At its best, Three Days in the Country, is a blithe, comical update, by Patrick Marber, of Ivan Turgenev’s classic A Month in the Country, and a potent reminder of how people seem to never exhaust themselves of the pain of unrequited love and passion…at every age.
The setting is a country estate where Natalya, a headstrong woman, is married to Arkady, a rich landowner. Bored with life, she welcomes the attentions of Rakitin, Arkady’s best friend, as her long-devoted admirer.
The arrival of a handsome, exciting and somewhat rough-mannered student Belyaev, along with his mentor Schaaf, her depressed young son Kolya’s German tutor, has Natalya suddenly falling desperately and ardently in love for the first time. But so does her ward Vera, who perceives Belyaev’s attention as romantic. Of course, Belyaev is in love with neither of the two and carrying on a secret affair with house servant Katya who has suddenly abandoned her boring nuptials with Matvey (confused about why) for the empowering, sexual awakening. He plays all his emotions close to the vest (and everyone it seems) in order to stay in the house. It is the first time he’s ever experienced a real home before.
And there’s more – of course! The neighboring, very much older landowner Bolshintsov, has come courting Vera. He wants a young bride. Family doctor Shpigelsky, has decided to expose all his qualities to the very independent spinster Lizaveta, in order to bridge a contract of financial comfort for himself. Rakitin is hell-bent on ousting the young tutor, Arkady’s mother Anna is pretending not to see any of it until she can do so no longer, Kolya is finally coming out of his shell, Schaaf is in fear of losing his position and Arkady is willing to pretty much turn a blind eye to the whole orchestration.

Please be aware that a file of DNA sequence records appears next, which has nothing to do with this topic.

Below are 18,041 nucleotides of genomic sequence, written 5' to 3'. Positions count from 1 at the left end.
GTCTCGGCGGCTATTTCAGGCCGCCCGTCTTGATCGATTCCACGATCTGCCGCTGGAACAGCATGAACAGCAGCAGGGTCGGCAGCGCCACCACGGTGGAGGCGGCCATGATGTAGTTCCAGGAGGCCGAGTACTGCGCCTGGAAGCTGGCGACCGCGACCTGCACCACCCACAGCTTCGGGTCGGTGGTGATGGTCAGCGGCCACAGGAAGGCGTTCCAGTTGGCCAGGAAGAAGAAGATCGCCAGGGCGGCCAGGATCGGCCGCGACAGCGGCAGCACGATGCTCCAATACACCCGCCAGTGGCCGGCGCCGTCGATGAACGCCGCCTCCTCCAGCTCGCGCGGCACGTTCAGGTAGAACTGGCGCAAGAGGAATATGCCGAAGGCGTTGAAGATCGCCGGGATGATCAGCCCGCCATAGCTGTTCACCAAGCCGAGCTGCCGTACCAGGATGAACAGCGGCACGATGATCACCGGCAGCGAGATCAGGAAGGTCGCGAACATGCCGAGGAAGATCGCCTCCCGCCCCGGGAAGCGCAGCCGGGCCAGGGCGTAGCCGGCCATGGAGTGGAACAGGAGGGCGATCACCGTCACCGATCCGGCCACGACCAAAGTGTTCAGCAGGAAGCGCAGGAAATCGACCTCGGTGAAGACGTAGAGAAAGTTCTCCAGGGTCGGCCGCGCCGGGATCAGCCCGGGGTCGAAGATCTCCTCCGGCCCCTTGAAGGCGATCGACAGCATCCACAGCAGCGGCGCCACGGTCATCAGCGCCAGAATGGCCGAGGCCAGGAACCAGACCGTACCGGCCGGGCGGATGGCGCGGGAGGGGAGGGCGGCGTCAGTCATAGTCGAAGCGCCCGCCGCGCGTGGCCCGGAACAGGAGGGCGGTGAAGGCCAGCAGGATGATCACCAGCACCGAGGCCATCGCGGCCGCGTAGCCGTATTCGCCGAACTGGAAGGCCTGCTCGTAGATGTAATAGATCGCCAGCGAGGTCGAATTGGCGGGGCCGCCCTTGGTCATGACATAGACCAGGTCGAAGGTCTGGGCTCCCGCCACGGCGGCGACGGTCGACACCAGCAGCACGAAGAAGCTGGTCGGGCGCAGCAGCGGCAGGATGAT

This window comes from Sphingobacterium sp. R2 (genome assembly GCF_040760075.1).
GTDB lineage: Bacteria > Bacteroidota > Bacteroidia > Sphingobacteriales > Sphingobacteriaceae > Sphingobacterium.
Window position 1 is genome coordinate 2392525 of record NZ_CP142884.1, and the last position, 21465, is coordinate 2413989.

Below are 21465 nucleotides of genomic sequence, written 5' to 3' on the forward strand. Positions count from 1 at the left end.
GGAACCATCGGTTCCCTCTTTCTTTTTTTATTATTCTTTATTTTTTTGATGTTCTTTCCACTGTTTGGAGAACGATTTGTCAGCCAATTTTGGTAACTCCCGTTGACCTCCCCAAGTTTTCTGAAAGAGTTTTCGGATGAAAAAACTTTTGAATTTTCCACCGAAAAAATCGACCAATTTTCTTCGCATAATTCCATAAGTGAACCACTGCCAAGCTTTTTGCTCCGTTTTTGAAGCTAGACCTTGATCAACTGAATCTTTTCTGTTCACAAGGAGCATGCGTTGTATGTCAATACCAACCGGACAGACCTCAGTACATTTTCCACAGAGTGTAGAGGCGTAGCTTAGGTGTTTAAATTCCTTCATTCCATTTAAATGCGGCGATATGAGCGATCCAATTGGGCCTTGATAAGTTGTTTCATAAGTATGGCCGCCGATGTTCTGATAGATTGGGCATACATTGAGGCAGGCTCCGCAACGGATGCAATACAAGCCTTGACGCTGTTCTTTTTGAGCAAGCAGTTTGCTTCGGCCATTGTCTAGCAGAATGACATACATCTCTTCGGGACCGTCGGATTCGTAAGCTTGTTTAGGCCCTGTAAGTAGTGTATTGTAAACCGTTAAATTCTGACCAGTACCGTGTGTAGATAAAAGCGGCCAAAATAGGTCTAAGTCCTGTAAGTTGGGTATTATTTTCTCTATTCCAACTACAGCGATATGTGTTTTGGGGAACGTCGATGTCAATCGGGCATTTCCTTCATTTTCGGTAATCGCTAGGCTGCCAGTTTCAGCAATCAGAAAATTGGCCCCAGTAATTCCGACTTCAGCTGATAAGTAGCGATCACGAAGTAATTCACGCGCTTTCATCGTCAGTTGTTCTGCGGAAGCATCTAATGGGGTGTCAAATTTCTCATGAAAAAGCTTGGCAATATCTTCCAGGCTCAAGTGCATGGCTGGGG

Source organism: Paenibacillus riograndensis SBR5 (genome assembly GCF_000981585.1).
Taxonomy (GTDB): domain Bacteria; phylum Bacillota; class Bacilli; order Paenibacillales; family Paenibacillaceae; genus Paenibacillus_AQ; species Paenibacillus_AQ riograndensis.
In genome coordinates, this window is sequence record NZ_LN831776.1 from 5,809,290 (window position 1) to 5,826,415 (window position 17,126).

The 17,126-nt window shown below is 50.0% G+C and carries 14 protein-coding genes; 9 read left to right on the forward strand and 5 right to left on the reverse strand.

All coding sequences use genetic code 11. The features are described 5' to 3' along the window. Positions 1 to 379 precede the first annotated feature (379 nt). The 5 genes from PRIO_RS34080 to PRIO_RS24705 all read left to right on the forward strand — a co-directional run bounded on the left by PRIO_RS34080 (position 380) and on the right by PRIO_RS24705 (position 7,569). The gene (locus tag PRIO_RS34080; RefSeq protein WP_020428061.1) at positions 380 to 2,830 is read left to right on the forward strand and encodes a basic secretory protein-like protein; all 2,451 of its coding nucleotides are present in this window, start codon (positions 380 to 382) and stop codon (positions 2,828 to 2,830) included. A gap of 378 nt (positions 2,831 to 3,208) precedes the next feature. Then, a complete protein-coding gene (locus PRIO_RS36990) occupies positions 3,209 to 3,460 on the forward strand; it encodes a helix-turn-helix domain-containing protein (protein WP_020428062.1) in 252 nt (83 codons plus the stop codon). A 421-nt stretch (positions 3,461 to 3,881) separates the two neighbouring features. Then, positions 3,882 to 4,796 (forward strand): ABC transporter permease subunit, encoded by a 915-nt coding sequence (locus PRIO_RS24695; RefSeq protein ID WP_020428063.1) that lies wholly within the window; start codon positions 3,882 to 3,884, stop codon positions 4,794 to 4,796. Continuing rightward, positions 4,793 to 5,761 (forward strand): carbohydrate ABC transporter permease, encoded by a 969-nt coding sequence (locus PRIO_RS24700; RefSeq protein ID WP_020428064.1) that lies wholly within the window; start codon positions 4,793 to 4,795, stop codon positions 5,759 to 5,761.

By modern standards it is a hilarious ‘hot mess’ , with everyone running around in circles trying to establish affection, wondering about rejection, resenting the competition and worrying about reciprocation in all forms.
These people are tying themselves in knots over desire. On the surface it is about social morays, morality on the skids, false modesties, long-abandoned loyalties and questionable friendships. But really, it comes down to how we lie to ourselves when the truth is right in front our faces. How we choose not to see it, to ignore it and stay in a fantasy of what we want instead, of what is.
With its oddball charms, although not without a slight lack of chemistry or awkwardness within the Blunderers casting, the play exudes plenty of sass and spirit. There are as many truths embedded in the story as there are delights and of course, as many blunders. Instance upon instance in this merry-go-round, is someone in love with someone else who is in love with someone else or even the same person.
Three Days in the Country is entertaining, witty and occasionally sexy.
Special kudos to Leo Marks who is all verbal spitfire and angry aggressiveness at his lover’s dismissal and his opponent’s win. Also, Armin Shimerman for one of the most logical yet grossly and un-romantically designed (and delivered) marriage proposals any woman could ever hope to never receive, and Lilly Knight for a priceless fending off of the joyless prospect in all its constipation.
The Blunderers partner cast:
Natalya – Nike Doukas
Rakitin – Leo Marks
Arkady – Antonio Jaramillo
Vera – Jeanne Syquia
Belyaev – Peter Mendosa
Shipigelsky – Armin Shimerman
Lizaveta – Lily Knight
Bolshintsov – Gregory Itzin
Schaaf – Marcel Tubert
Anna – Lorna Raver
Kolya – Elijah Justice
Matvey – Jay Lee
Katya – Lila Dupree
Photo (above) by Geoffrey Wade Photography: Peter Mendoza and Nike Doukas